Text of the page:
USDA sending 500 volunteers to Mexico border, expected to work 12-hour shifts without training: reportApril 30, 2021
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The Department of Agriculture is sending as many as 500 volunteers to the U.S.-Mexico border to help process the thousands of migrants trying to come to the U.S., reports show.
An email from Terry Cosby, acting chief of the USDA’s Natural Resources Conservation Service, obtained by The Spectator details volunteer opportunities the agency is offering to its more than 100,000 employees to work directly with unaccompanied minors at the border and help pair them with American sponsors.
“These are children in need and government employees now have an opportunity to make a difference in the lives of these children, families and communities impacted by this migration,” Cosby wrote in the April 22 email, according to the Spectator. “I urge you to seriously consider answering this call to service to make a difference.”
A USDA spokesperson confirmed to Fox News that it will be sending 500 employees to the border as part of the volunteer program made possible through the Department of Health and Human Services (HHS) and Office of Personnel Management (OPM).
A photo of a CBP overflow facility for migrants in Donna, Texas. (Office of Rep. Henry Cuellar, D-Texas)
“Those who are accepted to volunteer will work with their supervisors to ensure their duties are assigned to other staff for the duration of the volunteer assignment ensuring continuity of service; some will perform a portion of their duties remotely,” the spokesperson said.
The spokesperson added that the USDA expects “no disruption in service” to customers while employees “answer the call to assist with this critical humanitarian effort.”
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Volunteers may work daily shifts of up to 12 hours for as long as three months, according to a FAQ sheet from HHS’ Office of Refugee Resettlement obtained by The Spectator.
Federal employees without formal training may also conduct interviews with unaccompanied minors — many of whom may be grappling with “traumatic experiences” — to help hasten processing services, which have overwhelmed resources and personnel at the border due to record numbers of migrant encounters.
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“Support personnel should not expect formal, classroom-based training classes up front as the need for help is immediate,” the FAQ states, according to the outlet. “Rather, support personnel can expect a three-step training process: 1) Badging. 2) Orientation and 3) Shift Scheduling.”
Volunteers may conduct as many as 12 interviews per day with children who “have experienced very difficult, sad, or scary things while they were in their home country or on the journey to the United States,” the ORR document says.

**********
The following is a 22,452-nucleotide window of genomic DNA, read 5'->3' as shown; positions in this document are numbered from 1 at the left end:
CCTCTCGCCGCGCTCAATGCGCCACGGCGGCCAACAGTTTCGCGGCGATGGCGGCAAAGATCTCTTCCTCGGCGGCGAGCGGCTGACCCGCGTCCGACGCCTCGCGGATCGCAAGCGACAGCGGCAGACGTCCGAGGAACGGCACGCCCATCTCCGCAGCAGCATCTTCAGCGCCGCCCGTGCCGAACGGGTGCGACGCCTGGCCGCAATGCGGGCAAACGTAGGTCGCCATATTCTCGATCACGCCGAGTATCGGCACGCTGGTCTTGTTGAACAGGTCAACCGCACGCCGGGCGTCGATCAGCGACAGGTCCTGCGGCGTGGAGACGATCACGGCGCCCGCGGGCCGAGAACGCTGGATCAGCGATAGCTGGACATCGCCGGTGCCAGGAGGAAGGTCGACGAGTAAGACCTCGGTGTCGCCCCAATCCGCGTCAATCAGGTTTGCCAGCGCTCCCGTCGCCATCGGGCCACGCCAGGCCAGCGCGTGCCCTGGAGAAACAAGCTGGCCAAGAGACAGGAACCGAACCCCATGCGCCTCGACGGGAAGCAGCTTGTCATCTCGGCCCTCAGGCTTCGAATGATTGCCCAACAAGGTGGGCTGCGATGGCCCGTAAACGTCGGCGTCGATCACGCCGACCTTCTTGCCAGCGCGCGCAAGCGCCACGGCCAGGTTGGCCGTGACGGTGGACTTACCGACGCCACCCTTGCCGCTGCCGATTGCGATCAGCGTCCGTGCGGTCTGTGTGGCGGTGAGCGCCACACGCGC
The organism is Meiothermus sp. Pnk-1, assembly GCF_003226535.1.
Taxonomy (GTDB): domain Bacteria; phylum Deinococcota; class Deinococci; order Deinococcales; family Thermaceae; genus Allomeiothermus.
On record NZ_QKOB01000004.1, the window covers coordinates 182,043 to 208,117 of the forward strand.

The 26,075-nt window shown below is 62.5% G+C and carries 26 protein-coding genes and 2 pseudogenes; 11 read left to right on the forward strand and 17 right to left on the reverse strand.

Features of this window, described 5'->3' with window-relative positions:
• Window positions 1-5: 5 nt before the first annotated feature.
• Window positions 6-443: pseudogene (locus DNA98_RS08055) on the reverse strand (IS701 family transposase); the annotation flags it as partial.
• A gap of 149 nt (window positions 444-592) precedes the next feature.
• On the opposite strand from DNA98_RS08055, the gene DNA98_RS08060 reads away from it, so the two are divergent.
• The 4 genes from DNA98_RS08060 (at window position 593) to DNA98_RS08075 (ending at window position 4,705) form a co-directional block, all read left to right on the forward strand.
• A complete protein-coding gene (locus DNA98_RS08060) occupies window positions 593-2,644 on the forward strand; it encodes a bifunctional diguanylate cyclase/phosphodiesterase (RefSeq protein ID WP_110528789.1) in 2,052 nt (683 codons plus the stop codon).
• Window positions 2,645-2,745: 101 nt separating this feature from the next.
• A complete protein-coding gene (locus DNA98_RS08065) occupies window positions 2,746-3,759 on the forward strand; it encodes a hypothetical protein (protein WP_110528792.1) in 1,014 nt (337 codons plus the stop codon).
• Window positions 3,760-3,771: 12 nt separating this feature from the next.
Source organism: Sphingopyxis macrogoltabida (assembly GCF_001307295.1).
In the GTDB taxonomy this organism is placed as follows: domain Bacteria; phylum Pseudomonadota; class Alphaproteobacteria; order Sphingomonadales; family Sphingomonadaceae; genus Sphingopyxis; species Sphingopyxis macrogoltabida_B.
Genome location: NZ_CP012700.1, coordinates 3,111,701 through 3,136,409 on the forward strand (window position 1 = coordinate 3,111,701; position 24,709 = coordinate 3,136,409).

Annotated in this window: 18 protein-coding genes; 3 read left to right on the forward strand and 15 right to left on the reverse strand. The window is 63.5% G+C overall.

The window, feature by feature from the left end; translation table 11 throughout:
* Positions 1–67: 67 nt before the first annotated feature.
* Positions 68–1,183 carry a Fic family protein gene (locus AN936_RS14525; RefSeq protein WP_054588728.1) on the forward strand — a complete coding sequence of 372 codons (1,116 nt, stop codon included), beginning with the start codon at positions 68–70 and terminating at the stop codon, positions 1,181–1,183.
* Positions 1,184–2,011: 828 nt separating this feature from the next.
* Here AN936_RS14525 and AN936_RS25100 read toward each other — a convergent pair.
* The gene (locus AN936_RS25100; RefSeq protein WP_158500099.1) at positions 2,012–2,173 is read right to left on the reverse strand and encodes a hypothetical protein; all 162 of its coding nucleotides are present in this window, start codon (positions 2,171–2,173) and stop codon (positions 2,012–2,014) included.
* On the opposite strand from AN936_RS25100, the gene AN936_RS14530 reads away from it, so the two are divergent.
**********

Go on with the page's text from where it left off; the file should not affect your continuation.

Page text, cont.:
Young unaccompanied migrants, from ages 3 to 9, watch television inside a playpen at the U.S. Customs and Border Protection facility. (AP Photo/Dario Lopez-Mills, Pool)
“Common traumatic experiences that unaccompanied children report include gang violence, sexual abuse, domestic violence, physical abuse, being separated for a long time from parents, and witnessing the death or suffering of people they love,” the FAQ continues, according to The Spectator.
HHS did not immediately respond to an inquiry from Fox News, and OPM referred Fox News to HHS. Both agencies in a March 25 notice called upon the government’s “exceptional public servants to lend support to this humanitarian effort through this detail opportunity.”
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“[ORR] needs current [f]ederal government civilian employees for up to 120-day deployment details to support ORR at facilities for unaccompanied children,” the notice reads. “Locations currently include facilities along the Southwest U.S. border area, specifically Dallas, San Diego, San Antonio, and Ft Bliss.”
U.S. Customs and Border Protection recorded more than 172,300 enforcement encounters in March alone compared to a three-year high of more than 144,000 enforcement encounters in May of 2019, according to a press release.
Total CPB encounters were up more than 70% year-over-year in March.
The agency has recorded nearly 48,000 unaccompanied minor encounters so far this year.
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But despite the crisis at the border, the Biden administration shows little sign of having changed its trajectory on migration. Biden has continued to push for immigration reform, including amnesties for illegal immigrants. On interior enforcement, he has picked an ICE nominee who has opposed ICE raids in the past.
However, Biden is likely to face continued heat from the left of the Democratic Party for not having completely ended Title 42 — which is still being applied to some migrant families and single adults and is responsible for the vast majority of migrants encountered at the border being returned.
Fox News’ Adam Shaw contributed to this report.
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